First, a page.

I'm not writing as someone who knows everything about this, but as someone who is trying to walk this out in my own life. Yes, I fail more than I like to say, but I've made it a goal to press in and find what God’s balance is for my life.
Here are a few things that I have found helpful in finding balance in my life;
After praying over all these things, I started to let some things go during my day and that was not easy! After a week of not running all over and losing my mind over things that God had never asked me to ever be a part of, I felt an awesome freedom. It's not about being lazy or not wanting to commit to something. No, it's about prayerfully taking on only what God would want you to do and pouring all you have into those things! It is so refreshing at the end of the day when you know you’re doing what God would have you do and not what everyone else would have you do.
I think we can see this well modeled for us in Jesus’ life! Just look him up in the Bible and you will see for yourself.
Matthew 11:28-30 is a great reminder of this. “Come to me, all you who are weary and burdened, and I will give you rest. Take my yoke upon you and learn from me, for I am gentle and humble in heart, and you will find rest for your souls. For my yoke is easy and my burden is light.”
You also see it in Jesus’ day to day life. You see him hanging out with his friends in many places.
In Luke 10:38-42 it says, “As Jesus and his disciples were on their way, he came to a village where a woman named Martha opened her home to him. She had a sister called Mary, who sat at the Lord's feet listening to what he said. But Martha was distracted by all the preparations that had to be made. She came to him and asked, "Lord, don't you care that my sister has left me to do the work by myself? Tell her to help me!" "Martha, Martha," the Lord answered, "you are worried and upset about many things, but only one thing is needed. Mary has chosen what is better, and it will not be taken away from her." “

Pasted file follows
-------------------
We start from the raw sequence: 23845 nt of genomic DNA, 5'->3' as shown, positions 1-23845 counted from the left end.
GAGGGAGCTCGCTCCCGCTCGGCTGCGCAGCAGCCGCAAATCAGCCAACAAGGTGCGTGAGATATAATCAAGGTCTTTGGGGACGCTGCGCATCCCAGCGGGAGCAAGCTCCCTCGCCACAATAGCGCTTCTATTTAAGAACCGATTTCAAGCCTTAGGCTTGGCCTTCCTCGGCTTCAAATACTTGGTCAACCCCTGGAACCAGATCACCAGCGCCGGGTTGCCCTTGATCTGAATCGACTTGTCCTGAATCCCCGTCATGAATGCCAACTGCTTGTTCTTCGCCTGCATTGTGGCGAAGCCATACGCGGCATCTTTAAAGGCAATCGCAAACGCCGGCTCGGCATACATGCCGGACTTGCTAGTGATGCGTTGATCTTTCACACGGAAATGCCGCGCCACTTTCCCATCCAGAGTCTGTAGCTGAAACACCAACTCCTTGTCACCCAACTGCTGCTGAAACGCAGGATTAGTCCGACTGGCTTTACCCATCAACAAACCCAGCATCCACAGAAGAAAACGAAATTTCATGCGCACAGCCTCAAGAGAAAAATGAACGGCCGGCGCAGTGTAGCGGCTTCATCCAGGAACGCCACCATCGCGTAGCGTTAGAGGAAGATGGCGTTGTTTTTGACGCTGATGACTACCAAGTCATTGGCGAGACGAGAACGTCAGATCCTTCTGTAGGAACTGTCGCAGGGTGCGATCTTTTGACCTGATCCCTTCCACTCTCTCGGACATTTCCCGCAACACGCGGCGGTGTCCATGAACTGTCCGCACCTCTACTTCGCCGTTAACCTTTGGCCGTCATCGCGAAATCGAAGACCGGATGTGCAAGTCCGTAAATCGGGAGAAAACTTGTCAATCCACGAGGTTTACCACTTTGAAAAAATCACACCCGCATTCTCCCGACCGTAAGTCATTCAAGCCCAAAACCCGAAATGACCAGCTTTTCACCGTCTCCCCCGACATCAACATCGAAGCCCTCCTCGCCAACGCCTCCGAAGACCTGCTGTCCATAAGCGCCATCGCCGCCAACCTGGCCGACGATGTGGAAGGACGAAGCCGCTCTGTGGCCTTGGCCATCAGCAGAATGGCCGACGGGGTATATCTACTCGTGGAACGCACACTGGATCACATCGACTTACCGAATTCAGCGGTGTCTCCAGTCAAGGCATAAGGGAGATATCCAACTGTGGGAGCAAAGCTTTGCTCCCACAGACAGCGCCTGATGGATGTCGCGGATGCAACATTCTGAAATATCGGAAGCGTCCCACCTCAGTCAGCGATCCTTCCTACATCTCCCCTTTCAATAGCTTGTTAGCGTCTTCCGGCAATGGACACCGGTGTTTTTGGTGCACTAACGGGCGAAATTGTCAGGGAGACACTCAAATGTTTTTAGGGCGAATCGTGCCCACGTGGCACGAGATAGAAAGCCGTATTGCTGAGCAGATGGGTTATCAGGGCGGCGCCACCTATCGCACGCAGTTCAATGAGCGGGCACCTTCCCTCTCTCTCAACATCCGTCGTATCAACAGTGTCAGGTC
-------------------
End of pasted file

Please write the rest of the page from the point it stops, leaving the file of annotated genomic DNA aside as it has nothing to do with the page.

Even when Jesus knew he was going to die on the cross in a few hours, he took this posture at the last supper, “When evening came, Jesus was reclining at the table with the Twelve.” Matthew 26:20
In John 21, Jesus hangs out and has breakfast with the disciples is an example.
The list goes on and on. Jesus always took time for people and even though everything He did was very purposeful, He still was never too busy to hang out and share with people. The perfect example of balance!
Justin Stirrett Bio Canadian, Justin Stirrett (a.k.a. WhipperJ) has been climbing for almost 20 years. He climbs 5.12, boulders V10 and WI6. A climb that is closest to his heart is 'Jacobs Ladder' (5.14a R) in Pemberton, BC. Although climbed in 1995, it hasn’t been repeated (or confirmed). In 2003, he worked a boulder problem for two years and gave it around 2000 tries. The result was “Come to the Altar” (Cimarron, CO) and maybe as hard as V14. Learn more of him at www.bridgethis.org/whipperj.